The Jazz Age in America: Redefining the Nation, 1919-1929

Carter And King Jazzing Orchestra, 1921 / Wikimedia Commons Edited by Matthew A. McIntosh / 05.01.2018 Historian Brewminate Editor-in-Chief Introduction The illustrations for F. Scott Fitzgerald’s Tales of the Jazz Age, drawn by John Held, Jr., epitomized the carefree flapper era of the 1920s. Following the hardships of the immediate postwar era, the United States[…]

You Remember the American Victory at Cowpens, Don’t You?

Battle of Cowpens By Jim Stempel / 04.01.2018 On a bone-chilling morning in January, 1781 one of the most remarkable, decisive, and significant victories in American military history took place in the backwoods of South Carolina, yet its historical importance has rarely been recognized. That morning British Lt. Colonel Banastre Tarleton, hand-picked by General Charles[…]

From Populism to the Progressive Era in the United States, 1900-1912

President Theodore Roosevelt / Wikimedia Commons By Dr. David J. Trowbridge Associate Professor of History Marshall University Introduction The depression of the 1890s seemed a distant memory by the early years of the twentieth century. The economy had rebounded and farm prices stabilized. Some US companies profited handsomely from the expansion of the navy and[…]

The Mayflower had a Sister Ship and Rival Puritan Colony

Mayflower in Plymouth Harbor by William Halsall (1882) / Pilgrim Hall Museum via Wikimedia Commons By Tom Feiling / 03.25.2018 In two years’ time, Americans will commemorate the 400th anniversary of the arrival of the Mayflower at Plymouth Rock. This is where the creation myth of the United States begins: with a band of plucky English puritans whose hard work,[…]

Populism and Imperialism, 1890–1900

By Dr. David Trowbridge Professor of History Marshall University Introduction Four main developments occurred during the last decade of the nineteenth century. The first was the spectacular growth of cities. The transformation of urban America accelerated in the 1890s as port cities specializing in connecting the countryside with world markets gave way to the development[…]

Religion, Romanticism, and Cultural Reform in America, 1820-1860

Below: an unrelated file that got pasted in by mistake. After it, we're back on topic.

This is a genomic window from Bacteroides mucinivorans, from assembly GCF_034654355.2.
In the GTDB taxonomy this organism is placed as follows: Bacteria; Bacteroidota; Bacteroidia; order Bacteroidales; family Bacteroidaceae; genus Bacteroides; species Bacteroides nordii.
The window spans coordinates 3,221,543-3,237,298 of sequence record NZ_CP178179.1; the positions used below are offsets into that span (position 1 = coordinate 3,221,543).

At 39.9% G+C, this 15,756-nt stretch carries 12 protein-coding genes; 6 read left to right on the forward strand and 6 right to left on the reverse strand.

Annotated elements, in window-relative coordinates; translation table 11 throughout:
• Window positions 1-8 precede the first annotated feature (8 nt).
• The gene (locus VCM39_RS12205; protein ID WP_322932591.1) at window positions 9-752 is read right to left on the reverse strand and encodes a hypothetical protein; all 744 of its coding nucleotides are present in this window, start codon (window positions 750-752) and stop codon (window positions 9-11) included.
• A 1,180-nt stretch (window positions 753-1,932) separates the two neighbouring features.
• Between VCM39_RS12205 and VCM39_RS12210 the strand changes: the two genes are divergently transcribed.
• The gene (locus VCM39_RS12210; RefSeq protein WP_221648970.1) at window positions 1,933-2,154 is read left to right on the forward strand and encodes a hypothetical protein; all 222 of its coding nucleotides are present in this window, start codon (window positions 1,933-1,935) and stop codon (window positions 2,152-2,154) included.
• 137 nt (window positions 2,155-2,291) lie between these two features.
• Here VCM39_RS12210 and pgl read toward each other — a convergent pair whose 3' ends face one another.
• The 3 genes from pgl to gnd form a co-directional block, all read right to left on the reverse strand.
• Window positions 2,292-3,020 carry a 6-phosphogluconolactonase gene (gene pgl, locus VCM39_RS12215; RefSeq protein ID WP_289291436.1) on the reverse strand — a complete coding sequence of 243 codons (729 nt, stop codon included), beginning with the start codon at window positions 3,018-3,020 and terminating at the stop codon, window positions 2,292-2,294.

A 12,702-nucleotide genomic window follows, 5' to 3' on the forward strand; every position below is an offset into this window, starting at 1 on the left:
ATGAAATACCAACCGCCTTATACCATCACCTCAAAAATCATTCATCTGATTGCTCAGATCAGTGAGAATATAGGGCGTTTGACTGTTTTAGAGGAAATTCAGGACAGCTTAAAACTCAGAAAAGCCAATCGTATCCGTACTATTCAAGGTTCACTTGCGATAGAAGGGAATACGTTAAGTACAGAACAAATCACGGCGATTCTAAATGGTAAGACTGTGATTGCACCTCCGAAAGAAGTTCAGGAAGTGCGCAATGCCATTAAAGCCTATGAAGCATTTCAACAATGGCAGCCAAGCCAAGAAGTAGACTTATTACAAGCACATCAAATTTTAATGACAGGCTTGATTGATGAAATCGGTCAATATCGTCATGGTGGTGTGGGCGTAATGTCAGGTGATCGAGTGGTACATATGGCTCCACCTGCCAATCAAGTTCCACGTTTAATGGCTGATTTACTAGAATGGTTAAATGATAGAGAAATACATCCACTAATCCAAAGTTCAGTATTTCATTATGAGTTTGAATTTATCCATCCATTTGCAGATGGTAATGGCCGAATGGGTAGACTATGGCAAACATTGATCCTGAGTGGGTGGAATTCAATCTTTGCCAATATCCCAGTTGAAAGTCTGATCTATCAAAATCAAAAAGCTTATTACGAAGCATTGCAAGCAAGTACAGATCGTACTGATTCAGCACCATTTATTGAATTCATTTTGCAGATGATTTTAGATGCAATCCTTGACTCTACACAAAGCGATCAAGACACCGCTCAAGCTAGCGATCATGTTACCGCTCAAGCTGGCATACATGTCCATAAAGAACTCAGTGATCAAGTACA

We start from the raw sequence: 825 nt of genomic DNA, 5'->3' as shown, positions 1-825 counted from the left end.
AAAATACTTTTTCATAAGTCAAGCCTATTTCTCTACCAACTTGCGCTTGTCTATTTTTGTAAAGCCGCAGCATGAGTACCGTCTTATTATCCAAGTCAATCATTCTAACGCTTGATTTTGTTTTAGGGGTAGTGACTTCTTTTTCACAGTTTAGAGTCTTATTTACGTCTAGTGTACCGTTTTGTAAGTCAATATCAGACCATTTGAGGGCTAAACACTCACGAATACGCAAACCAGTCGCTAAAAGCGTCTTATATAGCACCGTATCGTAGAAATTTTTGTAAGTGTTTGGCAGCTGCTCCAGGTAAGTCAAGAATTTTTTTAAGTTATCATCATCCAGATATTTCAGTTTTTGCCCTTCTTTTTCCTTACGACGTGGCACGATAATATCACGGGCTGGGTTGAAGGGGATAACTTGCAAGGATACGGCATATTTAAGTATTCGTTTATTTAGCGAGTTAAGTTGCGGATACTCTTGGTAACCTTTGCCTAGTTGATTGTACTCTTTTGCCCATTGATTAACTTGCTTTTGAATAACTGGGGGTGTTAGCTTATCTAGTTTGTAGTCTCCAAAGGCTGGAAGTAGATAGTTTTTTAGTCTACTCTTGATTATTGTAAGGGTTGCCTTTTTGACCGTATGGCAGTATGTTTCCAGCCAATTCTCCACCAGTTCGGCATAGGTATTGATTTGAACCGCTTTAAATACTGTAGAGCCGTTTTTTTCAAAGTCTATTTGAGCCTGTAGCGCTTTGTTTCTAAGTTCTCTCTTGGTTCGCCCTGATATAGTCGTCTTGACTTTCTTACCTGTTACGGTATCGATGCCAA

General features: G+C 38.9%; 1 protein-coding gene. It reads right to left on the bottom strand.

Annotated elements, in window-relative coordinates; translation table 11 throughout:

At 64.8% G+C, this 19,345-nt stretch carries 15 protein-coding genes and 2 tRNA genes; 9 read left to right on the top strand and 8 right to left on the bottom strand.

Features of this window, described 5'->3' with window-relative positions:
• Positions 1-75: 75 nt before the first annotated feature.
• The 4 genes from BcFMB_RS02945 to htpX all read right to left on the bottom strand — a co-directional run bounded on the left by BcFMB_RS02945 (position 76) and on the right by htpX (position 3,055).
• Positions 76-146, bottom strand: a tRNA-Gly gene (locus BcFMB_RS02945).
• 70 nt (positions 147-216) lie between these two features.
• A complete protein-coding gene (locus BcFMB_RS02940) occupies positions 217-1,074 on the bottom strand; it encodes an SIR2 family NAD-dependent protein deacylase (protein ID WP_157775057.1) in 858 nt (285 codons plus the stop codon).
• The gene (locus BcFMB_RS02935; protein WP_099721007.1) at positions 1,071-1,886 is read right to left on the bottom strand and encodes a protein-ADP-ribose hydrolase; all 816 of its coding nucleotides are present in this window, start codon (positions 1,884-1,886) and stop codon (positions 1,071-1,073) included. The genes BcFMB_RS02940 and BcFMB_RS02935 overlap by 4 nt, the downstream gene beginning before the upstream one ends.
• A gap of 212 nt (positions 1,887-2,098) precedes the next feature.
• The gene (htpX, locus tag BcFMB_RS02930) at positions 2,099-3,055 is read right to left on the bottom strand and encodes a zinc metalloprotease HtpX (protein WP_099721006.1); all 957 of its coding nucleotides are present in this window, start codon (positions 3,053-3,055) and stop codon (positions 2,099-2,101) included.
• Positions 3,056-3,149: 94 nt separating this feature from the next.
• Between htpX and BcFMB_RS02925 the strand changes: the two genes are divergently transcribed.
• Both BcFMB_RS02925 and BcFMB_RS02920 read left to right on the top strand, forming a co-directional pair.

Elizabeth Cady Stanton / Public Domain Edited by Matthew A. McIntosh / 03.19.2018 Historian Brewminate Editor-in-Chief 1 – The Age of Cultural Reforms 1.1 – Movements and Reforms 1.1.1 – Transcendentalism of the Nineteenth Century Transcendentalism was America’s first notable intellectual and philosophical movement. It developed in the 1830s and 1840s in the New England[…]

A Century of Change in America, 1917-2017

By Dr. Vaughn Davis Bornet / 03.18.2018 Professor Emeritus of History Southern Oregon College What were those moments, and when where those developments—the ones that now seem—on reflection– to have changed everything? The ones in my lifetime, I mean, that started as World War I approached an end? Let’s just start with Armistice Day, November 11, 1918.[…]

The Supreme Court before John Marshall

By Dr. Scott Doublas Gerber, J.D. Professor of Law Pettit College of Law Ohio Northern University The Pre-Marshall Court in the American Mind    Patrick Henry (left) and Alexander Hamilton (right) both refused appointments to the Supreme Court Students of judicial institutions in recent years have come to appreciate more than ever that to understand[…]

The American Market Revolution, 1815-1840

William James Bennett, “View of South Street, from Maiden Lane, New York City,” ca. 1827 / Metropolitan Museum of Art Edited by Matthew A. McIntosh / 03.10.2018 Historian Brewminate Editor-in-Chief 1 – The Market Revolution 1.1 – Introduction The Market Revolution of the nineteenth century radically shifted commerce as well as the way of life for[…]

Hang Together or Hang Separately: The American Revolution, 1775-1783

Edited by Matthew A. McIntosh Historian Brewminate Editor-in-Chief 1 – The Second Continental Congress 1.1 – Introduction During the Revolutionary War, the Second Continental Congress acted as the national government of the Thirteen Colonies in rebellion. Declaration of Independence by John Trumbull, 1819: The resolution for independence was among the most important accomplishments of the[…]